Kranium and Notnice share ‘major keys’ to making dancehall ‘nice again’

Billboard-charting producer, Notnice and US-based dancehall artiste, Kranium

Dancehall artiste Kranium has shared his thoughts on what he believes could be key to making dancehall “nice again.”


Taking to Twitter on Wednesday, the ‘Nobody Has To Know’ artiste used social media to highlight that “if this dancehall gonna be nice again, we all gotta voice on any Riddim we like and don’t care whos on it”.


While it is uncertain if Kranium was making reference to any specific situation that went down in the dancehall realms recently, he is almost certain that the way forward for dancehall music involves collaboration especially when it comes onto voicing on a particular rhythm.

“If this dancehall gonna be nice again, we all gotta voice on any Riddim we like and don’t care whos on it”.

Kranium

It is no secret that when it comes to dancehall artistes, unity is often not a strongpoint. In fact, disagreements between artistes have led to some shying away from working with certain producers and fellow artistes.

In an interview with the OBSERVER ONLINE, Billboard-charting producer, Ainsleyy ‘Notnice’ Morris shed light on the latter. The producer who has worked with the likes of Vybz Kartel, Popcaan, Quada, Jahvinci and many others, said artistes have lost their fervency to voice on the same rhythms as other artistes out of fear of a little ‘competition’.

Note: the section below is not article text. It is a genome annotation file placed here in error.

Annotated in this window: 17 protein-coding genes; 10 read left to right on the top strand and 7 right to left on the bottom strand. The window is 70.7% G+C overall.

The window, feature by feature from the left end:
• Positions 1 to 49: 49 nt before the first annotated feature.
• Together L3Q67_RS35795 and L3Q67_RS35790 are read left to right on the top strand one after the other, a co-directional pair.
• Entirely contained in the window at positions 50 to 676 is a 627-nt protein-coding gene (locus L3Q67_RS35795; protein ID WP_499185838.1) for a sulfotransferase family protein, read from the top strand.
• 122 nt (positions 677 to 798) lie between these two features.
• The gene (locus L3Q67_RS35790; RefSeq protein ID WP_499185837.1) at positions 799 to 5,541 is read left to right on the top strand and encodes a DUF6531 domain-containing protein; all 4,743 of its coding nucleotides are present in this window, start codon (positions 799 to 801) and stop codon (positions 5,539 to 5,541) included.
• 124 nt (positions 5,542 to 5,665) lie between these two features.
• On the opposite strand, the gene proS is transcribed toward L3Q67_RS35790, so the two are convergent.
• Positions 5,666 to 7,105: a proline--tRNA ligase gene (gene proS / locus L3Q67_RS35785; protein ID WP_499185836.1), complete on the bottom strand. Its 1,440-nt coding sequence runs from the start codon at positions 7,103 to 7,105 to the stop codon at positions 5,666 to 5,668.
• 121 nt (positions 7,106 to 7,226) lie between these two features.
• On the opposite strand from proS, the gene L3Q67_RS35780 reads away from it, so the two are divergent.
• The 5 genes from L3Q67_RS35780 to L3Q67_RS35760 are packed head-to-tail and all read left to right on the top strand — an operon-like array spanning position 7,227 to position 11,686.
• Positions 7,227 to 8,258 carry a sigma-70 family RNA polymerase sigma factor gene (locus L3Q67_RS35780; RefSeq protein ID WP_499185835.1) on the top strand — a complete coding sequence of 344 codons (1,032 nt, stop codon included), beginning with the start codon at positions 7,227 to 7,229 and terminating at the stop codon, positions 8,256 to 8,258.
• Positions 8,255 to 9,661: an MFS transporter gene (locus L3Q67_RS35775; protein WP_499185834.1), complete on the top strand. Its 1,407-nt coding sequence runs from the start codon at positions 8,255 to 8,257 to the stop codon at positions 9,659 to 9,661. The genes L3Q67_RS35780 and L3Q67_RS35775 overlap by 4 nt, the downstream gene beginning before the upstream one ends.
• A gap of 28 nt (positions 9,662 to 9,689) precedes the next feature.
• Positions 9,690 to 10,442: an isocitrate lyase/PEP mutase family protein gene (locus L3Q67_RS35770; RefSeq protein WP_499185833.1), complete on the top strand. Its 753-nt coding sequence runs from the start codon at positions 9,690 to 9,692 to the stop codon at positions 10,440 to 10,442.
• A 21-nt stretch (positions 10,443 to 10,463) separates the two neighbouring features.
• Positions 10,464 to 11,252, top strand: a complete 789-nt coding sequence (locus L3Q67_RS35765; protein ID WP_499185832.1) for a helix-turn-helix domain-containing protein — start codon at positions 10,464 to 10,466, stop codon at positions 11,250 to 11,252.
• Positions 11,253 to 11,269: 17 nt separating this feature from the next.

“If yah go voice, just voice no matter the outcome and even if yuh wah know who deh pan di riddim, just ask fi ask sake, don’t make dat decide if yuh voice pan di riddim or not.”

Notnice

“A nuff artiste nuh wah go pan one riddim. Dem wah know who ago deh pan it, dem wah hear di songs dem and dem nuh wah gi dis man or dat man no strength. Is like dem fraid a likkle competition,” he shared.

 “Yuh cant say yah di baddest thing and yuh fraida competition and a feel if dis artiste deh pan di riddim dem might show yuh up. If yah go voice, just voice no matter the outcome and even if yuh wah know who deh pan di riddim, just ask fi ask sake, don’t make dat decide if yuh voice pan di riddim or not.”

He also expressed that the music industry has become too singles-driven highlighting that artistes have lost their fervency to voice on juggling rhythms.

“For dancehall to be great again in my opinion, we need fi start put out more juggling. Majority a di song dem weh out now innu a singles,” he said. “We affi have juggling riddims in dancehall for it to have the impact it used to. When yuh deh party and a juggling riddim play, issa different vibe, a different energy. When different songs a mix in from different artistes a one a di best things innu.”

“Singles needed to but juggling a di thing. A deh so dancehall a come from. Not one-drop and den a next single mix in yah so, and a next single mix in deh so,” he added.

The producer went on to state that he has been trying to get artistes to collaborate on one  rhythm for a number of years but says he’s had no success. He expressed that based on the lack of interest in juggling   rhythms, it’s almost as if entertainers have forgotten its importance. 

“A years mi a try put it together and it nah work.  Di artiste dem nuh deh pan da juggling ting deh. Is like some a dem nuh understand di culture. And some a dem nuh care either,” he said. “Dem nuh see how important juggling riddims are to the industry, the foundation of the music. Some a di biggest dancehall hits come off juggling riddims. Juggling is weh keep the industry going. Most a di dancehall hits weh cross over internationally, come from a juggling.”